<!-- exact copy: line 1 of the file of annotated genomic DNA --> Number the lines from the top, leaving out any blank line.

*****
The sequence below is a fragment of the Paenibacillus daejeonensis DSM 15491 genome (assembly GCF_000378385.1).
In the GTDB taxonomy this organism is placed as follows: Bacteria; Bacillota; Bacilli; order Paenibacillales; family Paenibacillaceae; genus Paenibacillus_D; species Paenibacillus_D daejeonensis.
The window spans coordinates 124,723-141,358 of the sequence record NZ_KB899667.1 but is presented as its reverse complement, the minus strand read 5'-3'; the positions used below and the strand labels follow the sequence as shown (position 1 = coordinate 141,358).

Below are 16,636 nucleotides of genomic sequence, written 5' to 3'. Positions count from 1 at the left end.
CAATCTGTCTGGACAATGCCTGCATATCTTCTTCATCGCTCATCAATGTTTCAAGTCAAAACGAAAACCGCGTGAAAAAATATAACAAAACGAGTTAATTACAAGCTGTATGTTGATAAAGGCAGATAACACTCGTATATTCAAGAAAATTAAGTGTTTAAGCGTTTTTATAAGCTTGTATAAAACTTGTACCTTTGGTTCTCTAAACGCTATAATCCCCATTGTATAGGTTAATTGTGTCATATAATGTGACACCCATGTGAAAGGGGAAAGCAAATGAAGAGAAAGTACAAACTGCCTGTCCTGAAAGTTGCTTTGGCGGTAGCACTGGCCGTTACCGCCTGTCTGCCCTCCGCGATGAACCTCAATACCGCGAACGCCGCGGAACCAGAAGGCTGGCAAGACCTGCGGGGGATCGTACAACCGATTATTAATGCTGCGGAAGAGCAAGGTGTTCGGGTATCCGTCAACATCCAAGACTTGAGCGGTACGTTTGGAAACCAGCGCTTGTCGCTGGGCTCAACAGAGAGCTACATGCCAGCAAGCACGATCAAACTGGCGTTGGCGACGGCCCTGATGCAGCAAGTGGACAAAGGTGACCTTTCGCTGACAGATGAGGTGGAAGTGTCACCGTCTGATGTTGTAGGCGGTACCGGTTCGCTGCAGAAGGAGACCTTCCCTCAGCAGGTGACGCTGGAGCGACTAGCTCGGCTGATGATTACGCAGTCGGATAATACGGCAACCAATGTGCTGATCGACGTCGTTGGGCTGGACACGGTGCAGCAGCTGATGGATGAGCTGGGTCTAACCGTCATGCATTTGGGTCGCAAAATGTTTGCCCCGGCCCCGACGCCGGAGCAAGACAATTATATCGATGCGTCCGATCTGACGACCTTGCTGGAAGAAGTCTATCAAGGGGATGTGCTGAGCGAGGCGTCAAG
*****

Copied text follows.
The sequence below is a fragment of the Paenibacillus daejeonensis DSM 15491 genome (assembly GCF_000378385.1).